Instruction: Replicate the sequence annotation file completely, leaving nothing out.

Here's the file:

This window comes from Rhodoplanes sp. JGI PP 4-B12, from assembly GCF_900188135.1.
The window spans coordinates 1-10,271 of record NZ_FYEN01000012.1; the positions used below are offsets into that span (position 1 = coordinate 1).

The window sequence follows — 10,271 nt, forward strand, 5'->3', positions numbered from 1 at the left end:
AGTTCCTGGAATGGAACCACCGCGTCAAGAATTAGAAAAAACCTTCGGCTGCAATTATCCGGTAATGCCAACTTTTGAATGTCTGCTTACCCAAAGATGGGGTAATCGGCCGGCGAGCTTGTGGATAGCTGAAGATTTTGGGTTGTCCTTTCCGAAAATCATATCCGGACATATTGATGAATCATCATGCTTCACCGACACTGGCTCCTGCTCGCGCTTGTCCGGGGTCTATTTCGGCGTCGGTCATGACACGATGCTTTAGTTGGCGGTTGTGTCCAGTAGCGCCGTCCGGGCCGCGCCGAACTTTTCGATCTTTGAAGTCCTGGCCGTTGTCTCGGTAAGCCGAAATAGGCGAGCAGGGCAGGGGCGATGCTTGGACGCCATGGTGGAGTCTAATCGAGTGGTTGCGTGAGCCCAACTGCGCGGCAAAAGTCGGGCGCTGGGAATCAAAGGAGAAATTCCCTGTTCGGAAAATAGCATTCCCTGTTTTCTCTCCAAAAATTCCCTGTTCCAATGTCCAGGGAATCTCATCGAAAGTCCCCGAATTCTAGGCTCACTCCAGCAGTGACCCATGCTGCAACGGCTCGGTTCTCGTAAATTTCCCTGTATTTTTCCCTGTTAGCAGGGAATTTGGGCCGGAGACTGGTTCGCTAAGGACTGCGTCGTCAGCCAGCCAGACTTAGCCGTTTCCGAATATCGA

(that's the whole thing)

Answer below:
This window comes from Rhodoplanes sp. JGI PP 4-B12, from assembly GCF_900188135.1.
The window spans coordinates 1-10,271 of record NZ_FYEN01000012.1; the positions used below are offsets into that span (position 1 = coordinate 1).

The window sequence follows — 10,271 nt, forward strand, 5'->3', positions numbered from 1 at the left end:
AGTTCCTGGAATGGAACCACCGCGTCAAGAATTAGAAAAAACCTTCGGCTGCAATTATCCGGTAATGCCAACTTTTGAATGTCTGCTTACCCAAAGATGGGGTAATCGGCCGGCGAGCTTGTGGATAGCTGAAGATTTTGGGTTGTCCTTTCCGAAAATCATATCCGGACATATTGATGAATCATCATGCTTCACCGACACTGGCTCCTGCTCGCGCTTGTCCGGGGTCTATTTCGGCGTCGGTCATGACACGATGCTTTAGTTGGCGGTTGTGTCCAGTAGCGCCGTCCGGGCCGCGCCGAACTTTTCGATCTTTGAAGTCCTGGCCGTTGTCTCGGTAAGCCGAAATAGGCGAGCAGGGCAGGGGCGATGCTTGGACGCCATGGTGGAGTCTAATCGAGTGGTTGCGTGAGCCCAACTGCGCGGCAAAAGTCGGGCGCTGGGAATCAAAGGAGAAATTCCCTGTTCGGAAAATAGCATTCCCTGTTTTCTCTCCAAAAATTCCCTGTTCCAATGTCCAGGGAATCTCATCGAAAGTCCCCGAATTCTAGGCTCACTCCAGCAGTGACCCATGCTGCAACGGCTCGGTTCTCGTAAATTTCCCTGTATTTTTCCCTGTTAGCAGGGAATTTGGGCCGGAGACTGGTTCGCTAAGGACTGCGTCGTCAGCCAGCCAGACTTAGCCGTTTCCGAATATCGA